Winter 2018: “Less Stuff, More Heart” Powerful Voice Winner Jake Hill

Read Jake’s essay, “Kayla,” about the experience of unexpected loss and learning to trust the journey.

Jake Hill, an eleventh-grade student of Krystle Lindsey at Berryville High School in Berryville, Arkansas, read and responded to the online YES! Magazine article, “Less Stuff, More Heart: 5 Gifts On a New Dad’s Christmas List,” by Christopher Zumski Finke. 

Writing Prompt: Imagine you’re about to celebrate a special holiday, milestone, or birthday.  If you could ask for any non-material gift, what would you ask for? What would make this gift so special to you?


On the night of June 13th, I tell my best friend goodnight, just like I have a million times before. All is normal, and I am eager to go to sleep so I can wake up before her like I always do—as well as greet her with a chipper good morning like I always do. Kayla Brooke Dotson has been my best friend since we met in the summer of 2013 because our sisters played on the same softball team. I had always wanted to be more than friends, and many times we talked about giving it a try, but since we were young, without driver’s licenses, and lived almost an hour a part, we never got the chance to be something more. Kayla and I could always talk to each other. We looked to one another for advice and support on all sorts of issues. 

We often stayed up half the night talking about our days and how much we missed each other; however, on this particular night, Kayla said she wasn’t feeling well and that she wanted to sleep it off. I didn’t think too much of this because it was just a little cold, right? Wrong. When Kayla was ten years old, she had a heart transplant. For seven years, all had been well and the heart and her body were accepting each other perfectly. In fact, two days prior to this night, she called me because she was ecstatic that she wouldn’t have to have any procedures this year; her last checkup showed that everything was in tip-top shape. Little did I know that as I closed my eyes and drifted off to sleep that night would be the last time Kayla and I would speak. At 12:05 a.m., Kayla got up to get a drink of water. When she got to the sink, she had a seizure and fell. Kayla was airlifted to Fayetteville, and two hours and twenty-five minutes later the doctor called the time of death: 2:30 a.m.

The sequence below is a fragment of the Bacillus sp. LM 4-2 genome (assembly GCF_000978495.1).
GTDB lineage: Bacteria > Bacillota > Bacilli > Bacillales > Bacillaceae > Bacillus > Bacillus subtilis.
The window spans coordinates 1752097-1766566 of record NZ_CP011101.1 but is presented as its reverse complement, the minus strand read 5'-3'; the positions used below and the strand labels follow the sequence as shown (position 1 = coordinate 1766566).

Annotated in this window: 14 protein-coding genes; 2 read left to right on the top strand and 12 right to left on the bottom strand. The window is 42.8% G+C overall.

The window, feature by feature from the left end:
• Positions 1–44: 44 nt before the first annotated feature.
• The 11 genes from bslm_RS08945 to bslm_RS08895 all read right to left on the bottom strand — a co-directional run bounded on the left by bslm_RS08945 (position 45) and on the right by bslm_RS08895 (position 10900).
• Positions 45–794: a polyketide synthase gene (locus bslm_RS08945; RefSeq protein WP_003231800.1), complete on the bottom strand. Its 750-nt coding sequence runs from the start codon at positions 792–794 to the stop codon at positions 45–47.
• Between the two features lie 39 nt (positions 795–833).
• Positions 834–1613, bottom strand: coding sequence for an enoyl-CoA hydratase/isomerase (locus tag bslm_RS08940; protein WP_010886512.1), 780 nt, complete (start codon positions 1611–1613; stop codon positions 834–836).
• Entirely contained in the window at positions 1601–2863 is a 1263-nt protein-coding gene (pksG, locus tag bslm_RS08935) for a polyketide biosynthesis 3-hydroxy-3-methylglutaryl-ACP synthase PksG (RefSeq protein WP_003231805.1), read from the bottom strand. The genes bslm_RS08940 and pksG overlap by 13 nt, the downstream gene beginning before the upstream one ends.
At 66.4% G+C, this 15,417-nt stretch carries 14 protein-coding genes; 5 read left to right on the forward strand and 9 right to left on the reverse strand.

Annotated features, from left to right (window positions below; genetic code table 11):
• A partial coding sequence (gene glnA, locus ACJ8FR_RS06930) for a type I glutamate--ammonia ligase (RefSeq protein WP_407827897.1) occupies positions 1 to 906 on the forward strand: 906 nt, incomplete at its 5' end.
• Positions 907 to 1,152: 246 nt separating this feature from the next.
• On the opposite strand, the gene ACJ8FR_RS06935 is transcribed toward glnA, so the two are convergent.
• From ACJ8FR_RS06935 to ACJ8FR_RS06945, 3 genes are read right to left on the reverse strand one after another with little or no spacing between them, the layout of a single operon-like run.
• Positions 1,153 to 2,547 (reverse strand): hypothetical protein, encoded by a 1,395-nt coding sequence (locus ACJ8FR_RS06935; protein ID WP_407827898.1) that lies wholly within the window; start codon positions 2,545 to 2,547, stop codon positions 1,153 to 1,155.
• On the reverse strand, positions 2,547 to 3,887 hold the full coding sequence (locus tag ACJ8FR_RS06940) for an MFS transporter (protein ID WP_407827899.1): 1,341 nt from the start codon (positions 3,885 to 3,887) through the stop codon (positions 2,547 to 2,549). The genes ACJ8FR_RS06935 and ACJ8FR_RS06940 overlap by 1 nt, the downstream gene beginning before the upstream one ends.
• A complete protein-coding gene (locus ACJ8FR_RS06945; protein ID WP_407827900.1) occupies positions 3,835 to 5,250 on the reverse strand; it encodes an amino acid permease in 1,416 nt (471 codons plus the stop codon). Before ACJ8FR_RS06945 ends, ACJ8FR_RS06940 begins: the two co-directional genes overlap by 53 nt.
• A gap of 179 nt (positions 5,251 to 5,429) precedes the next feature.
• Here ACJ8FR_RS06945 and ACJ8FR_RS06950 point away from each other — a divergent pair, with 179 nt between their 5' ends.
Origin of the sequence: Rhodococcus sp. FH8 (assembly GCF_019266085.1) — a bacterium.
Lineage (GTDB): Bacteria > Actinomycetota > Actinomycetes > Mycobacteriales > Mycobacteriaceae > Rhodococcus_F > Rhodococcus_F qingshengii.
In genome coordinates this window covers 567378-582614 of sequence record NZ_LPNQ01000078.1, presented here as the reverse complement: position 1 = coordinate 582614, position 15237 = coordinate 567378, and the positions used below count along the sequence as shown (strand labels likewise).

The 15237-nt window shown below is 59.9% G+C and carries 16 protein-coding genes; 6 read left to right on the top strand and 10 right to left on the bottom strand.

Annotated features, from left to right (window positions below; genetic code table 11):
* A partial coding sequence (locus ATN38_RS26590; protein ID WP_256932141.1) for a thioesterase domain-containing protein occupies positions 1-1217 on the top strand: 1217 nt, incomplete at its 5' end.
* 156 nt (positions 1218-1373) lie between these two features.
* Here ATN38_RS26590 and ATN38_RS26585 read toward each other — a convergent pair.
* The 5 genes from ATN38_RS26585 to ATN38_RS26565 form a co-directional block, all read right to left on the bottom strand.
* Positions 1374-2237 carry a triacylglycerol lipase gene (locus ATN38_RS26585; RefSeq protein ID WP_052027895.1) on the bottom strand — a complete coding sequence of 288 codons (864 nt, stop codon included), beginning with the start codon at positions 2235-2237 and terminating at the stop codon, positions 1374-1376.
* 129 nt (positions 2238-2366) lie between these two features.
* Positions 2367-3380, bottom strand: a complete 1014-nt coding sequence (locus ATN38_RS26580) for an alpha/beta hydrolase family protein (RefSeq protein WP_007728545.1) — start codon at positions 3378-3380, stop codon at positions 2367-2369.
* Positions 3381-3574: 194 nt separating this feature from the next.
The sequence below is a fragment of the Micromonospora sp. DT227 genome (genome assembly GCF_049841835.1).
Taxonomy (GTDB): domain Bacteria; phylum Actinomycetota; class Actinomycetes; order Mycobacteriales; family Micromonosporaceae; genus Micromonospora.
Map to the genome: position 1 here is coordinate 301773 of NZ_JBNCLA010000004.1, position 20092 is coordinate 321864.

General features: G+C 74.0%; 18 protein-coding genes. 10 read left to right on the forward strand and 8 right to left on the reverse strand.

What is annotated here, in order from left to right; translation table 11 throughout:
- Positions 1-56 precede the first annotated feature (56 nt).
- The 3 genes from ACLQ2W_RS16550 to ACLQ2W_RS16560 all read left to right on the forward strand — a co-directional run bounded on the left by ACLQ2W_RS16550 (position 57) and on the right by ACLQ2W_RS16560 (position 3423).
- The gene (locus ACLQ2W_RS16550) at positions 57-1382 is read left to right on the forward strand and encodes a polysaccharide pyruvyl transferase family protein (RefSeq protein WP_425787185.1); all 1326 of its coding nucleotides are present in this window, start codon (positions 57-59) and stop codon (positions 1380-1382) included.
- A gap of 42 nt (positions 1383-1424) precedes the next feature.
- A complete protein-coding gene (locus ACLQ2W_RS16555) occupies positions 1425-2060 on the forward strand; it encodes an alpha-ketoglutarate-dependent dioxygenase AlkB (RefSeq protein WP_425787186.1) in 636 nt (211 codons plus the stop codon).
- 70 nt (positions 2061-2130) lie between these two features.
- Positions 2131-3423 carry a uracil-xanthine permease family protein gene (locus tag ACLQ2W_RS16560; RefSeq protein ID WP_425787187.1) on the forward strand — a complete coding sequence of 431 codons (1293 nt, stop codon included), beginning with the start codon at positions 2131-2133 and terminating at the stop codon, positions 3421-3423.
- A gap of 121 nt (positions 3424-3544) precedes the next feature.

If I could have one gift that was non-materialistic, like the ones mentioned in Christopher Zumski Finke’s “Less Stuff, More Heart: 5 Gifts On a New Dad’s Christmas List,” I wouldn’t be selfish. I wouldn’t ask to have Kayla back. No, too many people have been touched by the words of wisdom she left behind in one of her personal diaries: her 27 life lessons. My favorite was number 13, “Trust in the journey, even when you don’t understand.” I wouldn’t reverse all the good that has come from Kayla’s passing. I wouldn’t deny a whole town the one thing they needed to finally come together as a community. I wouldn’t condemn her back to this earth where there was pain, suffering, and constant worry that her heart would be rejected by her body. 

No, I would not ask for that. The one thing I would ask for is a chance to say goodbye, if only for a few minutes to see Kayla again, and give her a chance to assure me that she is okay and that I no longer need to worry about her. If I was greedy, I would ask for one more day with her. I’m sure she would have plenty to tell me about her adventures in heaven because she would always talk my ear off. Just to see her smiling face for a short moment would be enough to give my heart and mind the closure it needs. 

Sadly, this wish is only hypothetical. Instead I am stuck here wondering what could have been. What if I hadn’t let her go to sleep so easily that night? What kind of future with her did I miss out on? These are questions I won’t know the answer to until I die and get the chance to see her again. For now, I will just listen to Kayla and trust the journey, even though I will not always understand it.

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